So you can’t just go arranging to be donated and think that’s it.  You will need to make plan B for when circumstances prevent the donation, too.  In the worst case scenario you may be landed with the same misfortune that befell my mother, the brain was acceptable but the rest was not, so I had to arrange a donation and a cremation.  However because I had spoken to the funeral director years before to investigate the situation, he was professional, helpful and already cognisant of all possibilities.  He said that it was a pity that most people only talked to funeral arrangers when they had a body to hand, so to speak.  It isn’t just those adverts on the television about paying for your funeral on the instalment plan who can help.  Your local funeral director would probably like the money a bit at a time as not at all, too and it might be cheaper without a finance company involved who have to pay for television adverts.

If you are able to make an entire body donation it may cost you nothing, with transport and storage costs paid for by the receiving agency, though you cannot discover after your relative has croaked that there is little in the kitty and suddenly decide to donate them to save on the outgoings.  In fact you cannot decide to donate someone else at all.  Even if they are really annoying.  No, not even that annoying.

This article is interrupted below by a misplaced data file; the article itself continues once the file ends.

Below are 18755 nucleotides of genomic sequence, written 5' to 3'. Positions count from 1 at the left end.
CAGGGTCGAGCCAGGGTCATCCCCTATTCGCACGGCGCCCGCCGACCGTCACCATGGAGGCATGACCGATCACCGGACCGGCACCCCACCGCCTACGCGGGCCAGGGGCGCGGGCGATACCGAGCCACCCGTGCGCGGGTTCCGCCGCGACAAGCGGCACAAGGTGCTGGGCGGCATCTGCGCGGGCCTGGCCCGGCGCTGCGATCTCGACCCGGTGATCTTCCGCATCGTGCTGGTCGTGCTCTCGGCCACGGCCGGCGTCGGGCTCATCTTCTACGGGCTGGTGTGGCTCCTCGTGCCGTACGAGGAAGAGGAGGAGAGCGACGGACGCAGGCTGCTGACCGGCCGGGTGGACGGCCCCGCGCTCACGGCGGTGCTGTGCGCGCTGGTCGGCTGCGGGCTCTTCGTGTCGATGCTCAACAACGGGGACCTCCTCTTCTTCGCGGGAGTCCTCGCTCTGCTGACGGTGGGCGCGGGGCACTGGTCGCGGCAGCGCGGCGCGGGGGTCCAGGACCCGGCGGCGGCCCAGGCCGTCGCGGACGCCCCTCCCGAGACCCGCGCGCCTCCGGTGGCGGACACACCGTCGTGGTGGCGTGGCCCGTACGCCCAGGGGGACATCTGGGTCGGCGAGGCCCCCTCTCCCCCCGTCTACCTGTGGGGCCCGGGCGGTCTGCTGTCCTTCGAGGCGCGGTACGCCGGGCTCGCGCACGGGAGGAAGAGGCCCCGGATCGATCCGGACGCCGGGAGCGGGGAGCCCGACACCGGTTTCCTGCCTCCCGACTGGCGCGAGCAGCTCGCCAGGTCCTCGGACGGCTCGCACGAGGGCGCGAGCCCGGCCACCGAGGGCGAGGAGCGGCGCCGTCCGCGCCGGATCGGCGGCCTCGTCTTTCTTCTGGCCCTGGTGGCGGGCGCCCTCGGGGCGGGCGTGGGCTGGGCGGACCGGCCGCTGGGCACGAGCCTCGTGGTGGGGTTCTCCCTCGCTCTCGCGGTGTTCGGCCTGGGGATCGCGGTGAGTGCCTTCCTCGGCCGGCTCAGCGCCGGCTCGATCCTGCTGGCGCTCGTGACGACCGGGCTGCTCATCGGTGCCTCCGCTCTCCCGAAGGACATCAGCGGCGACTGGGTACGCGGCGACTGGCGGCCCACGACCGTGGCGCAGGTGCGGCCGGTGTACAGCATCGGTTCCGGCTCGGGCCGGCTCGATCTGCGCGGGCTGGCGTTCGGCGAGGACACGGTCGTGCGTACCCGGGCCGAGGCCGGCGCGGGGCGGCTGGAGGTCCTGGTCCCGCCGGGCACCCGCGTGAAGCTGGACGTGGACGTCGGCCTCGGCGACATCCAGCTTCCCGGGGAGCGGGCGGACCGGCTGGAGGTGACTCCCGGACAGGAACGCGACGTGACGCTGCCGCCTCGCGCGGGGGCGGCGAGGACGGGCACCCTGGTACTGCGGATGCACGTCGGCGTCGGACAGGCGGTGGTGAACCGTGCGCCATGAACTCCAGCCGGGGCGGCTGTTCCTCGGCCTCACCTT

The cost of funerals varies but will always be more than you think, wherever you are.  You do not have to have the standard item.  Funerals are for the living (did you get that question right, earlier on?) as a way of drawing a line under the past and obtaining that nice modern thing, closure.  They are not for the dead person.  The dead person is, well, you know, dead.  Whoever was there has gone.  If you are not sure about this, there are websites which document near-death experiences.  These contain the testimony of people who have clinically died and then due to the advance of medical science, been brought back to life again.  They include people who died on operating tables, in accidents and so on.  In every case they were revived and able to say what happened next.  I have read many such evidential reports and not one single one says they were trapped in their body after death.  Every single one says they left their body immediately after death.  Find them with a search engine and read them yourself.  After death what is left behind is just a body, nothing else.  The person you loved is gone.  What is left is a body, nothing more.